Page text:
Classroom Participation: Making Contributions that Count
It has been known through surveys that the population fears public speaking more than death (Croston, 2012). How do we reconcile this when, in some cases, 15%-40% of your grade can depend on this category called “class participation”? Some classes are now being “flipped” in that the professor facilitates conversation and guides the classroom discussion. This style of instruction is so that students can learn from each other instead of blankly and passively receiving knowledge from a teacher. Here are some simple strategies that may alleviate the reluctance to participate in class.
- Be prepared: This means doing the readings and familiarizing yourself with the syllabus and course materials. Each week there usually is a theme or concept being covered in class, so make sure to engage with that topic through the readings and assignments.
- Make notes: during the readings or homework, try to explicitly make connections and link the main ideas of the week. Write down anything you found interesting enough to react to, agree with, disagree with, or have questions about.
- Engage in the Discussion: get involved when someone asks a question, or ask a question yourself, or provide a comment. If you’re really nervous, try to say something at the beginning of class so you don’t get more anxious as time passes.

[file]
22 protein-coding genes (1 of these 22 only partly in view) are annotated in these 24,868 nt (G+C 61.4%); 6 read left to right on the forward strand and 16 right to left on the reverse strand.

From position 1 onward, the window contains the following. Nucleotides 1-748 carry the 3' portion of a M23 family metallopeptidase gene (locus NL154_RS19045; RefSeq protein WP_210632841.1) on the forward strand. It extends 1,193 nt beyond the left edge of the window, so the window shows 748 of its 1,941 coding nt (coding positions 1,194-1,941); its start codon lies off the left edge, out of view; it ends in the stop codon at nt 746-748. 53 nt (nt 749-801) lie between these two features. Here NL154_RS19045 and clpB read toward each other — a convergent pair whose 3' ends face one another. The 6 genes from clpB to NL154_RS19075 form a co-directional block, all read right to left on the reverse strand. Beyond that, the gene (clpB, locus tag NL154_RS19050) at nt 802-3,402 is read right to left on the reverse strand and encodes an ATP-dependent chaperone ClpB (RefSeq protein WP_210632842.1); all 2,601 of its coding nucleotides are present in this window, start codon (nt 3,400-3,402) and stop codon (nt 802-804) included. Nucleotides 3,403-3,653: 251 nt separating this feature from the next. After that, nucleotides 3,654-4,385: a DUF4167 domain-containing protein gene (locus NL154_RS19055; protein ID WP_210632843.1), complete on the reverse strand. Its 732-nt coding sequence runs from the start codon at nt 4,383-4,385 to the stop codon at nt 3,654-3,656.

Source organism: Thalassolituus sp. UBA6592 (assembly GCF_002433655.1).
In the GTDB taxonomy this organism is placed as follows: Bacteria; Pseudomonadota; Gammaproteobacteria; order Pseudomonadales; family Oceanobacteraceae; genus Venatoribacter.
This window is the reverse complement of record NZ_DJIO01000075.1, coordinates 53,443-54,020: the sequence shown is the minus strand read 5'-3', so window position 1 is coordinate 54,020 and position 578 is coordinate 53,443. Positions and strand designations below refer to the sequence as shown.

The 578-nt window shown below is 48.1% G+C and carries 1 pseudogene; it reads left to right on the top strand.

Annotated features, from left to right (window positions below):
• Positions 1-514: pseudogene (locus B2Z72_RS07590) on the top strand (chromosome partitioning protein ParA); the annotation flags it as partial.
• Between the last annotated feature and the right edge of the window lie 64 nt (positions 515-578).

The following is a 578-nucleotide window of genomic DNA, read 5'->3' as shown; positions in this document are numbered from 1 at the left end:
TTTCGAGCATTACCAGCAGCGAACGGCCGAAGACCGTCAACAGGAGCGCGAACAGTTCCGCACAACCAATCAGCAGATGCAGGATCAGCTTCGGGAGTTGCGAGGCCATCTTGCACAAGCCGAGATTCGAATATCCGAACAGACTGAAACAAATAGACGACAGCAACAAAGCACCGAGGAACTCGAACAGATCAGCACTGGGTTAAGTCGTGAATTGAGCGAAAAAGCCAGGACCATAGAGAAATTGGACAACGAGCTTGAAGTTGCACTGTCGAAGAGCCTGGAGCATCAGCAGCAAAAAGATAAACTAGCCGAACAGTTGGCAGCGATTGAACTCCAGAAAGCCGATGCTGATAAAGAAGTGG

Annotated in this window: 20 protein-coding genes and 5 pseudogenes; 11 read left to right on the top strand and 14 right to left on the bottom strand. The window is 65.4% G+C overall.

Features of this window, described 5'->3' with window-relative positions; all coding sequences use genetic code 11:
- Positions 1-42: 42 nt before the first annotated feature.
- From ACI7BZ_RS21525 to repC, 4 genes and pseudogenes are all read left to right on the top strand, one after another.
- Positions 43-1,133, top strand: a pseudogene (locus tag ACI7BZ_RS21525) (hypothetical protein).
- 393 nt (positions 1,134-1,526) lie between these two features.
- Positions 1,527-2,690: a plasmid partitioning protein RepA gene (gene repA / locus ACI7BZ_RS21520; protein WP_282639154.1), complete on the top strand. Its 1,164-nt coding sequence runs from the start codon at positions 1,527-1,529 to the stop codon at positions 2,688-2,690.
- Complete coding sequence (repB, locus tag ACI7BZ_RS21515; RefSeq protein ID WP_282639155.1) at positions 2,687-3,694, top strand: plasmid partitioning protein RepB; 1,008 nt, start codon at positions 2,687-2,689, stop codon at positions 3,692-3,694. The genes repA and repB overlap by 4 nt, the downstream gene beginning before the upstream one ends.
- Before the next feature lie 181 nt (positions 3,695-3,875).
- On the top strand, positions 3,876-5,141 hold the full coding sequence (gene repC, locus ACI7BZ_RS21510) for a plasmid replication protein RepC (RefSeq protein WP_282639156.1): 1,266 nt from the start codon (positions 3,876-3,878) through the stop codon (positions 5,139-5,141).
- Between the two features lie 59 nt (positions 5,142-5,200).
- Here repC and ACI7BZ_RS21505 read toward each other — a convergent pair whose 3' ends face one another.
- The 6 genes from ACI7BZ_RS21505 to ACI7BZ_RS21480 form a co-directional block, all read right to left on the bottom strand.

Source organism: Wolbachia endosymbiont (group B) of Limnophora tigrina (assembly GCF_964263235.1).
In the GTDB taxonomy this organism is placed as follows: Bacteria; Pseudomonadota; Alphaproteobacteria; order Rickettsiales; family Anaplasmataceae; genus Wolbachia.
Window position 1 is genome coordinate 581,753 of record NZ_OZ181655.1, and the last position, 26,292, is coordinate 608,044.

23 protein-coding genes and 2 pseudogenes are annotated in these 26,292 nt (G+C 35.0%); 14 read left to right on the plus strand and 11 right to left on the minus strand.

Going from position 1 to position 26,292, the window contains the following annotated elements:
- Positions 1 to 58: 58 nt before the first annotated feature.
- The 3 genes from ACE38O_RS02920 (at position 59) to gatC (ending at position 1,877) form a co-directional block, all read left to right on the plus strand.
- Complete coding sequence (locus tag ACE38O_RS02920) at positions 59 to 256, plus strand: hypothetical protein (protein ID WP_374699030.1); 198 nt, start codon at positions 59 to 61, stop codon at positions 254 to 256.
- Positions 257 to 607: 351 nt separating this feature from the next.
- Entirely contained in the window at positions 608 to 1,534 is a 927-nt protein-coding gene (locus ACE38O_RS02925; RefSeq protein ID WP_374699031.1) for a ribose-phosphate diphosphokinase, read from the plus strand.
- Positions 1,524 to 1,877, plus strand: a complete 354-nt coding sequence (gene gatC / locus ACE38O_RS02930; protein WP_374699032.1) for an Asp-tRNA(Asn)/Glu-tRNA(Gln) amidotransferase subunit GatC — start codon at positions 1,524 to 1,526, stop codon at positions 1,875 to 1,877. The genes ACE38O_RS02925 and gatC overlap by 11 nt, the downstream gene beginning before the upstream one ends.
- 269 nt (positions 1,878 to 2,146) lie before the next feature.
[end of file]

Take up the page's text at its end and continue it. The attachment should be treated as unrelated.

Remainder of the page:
- Make your comments brief and to the point. It’s better to be clear than attempt to sound “smart” by being long-winded.
- Direct your comments to the class instead of a particular individual. Democratic discussions aren’t about attacking individuals, but rather collectively interrogating ideas.
- Jot down notes during the discussion, that way you can relate to what is being said and organize your thoughts and comments accordingly. You may even use those notes for an exam or paper later in the semester, or even perhaps continue the conversation with the professor or TA in office hours.
Classroom participation tips adapted from K. T. McWhorter (1986) College Reading and Study Skills.
Croston, G. (2012). The thing we fear more than death. Retrieved from https://www.psychologytoday.com/blog/the-real-story-risk/201211/the-thing-we-fear-more-death.
Staff Writer: Victoria Gill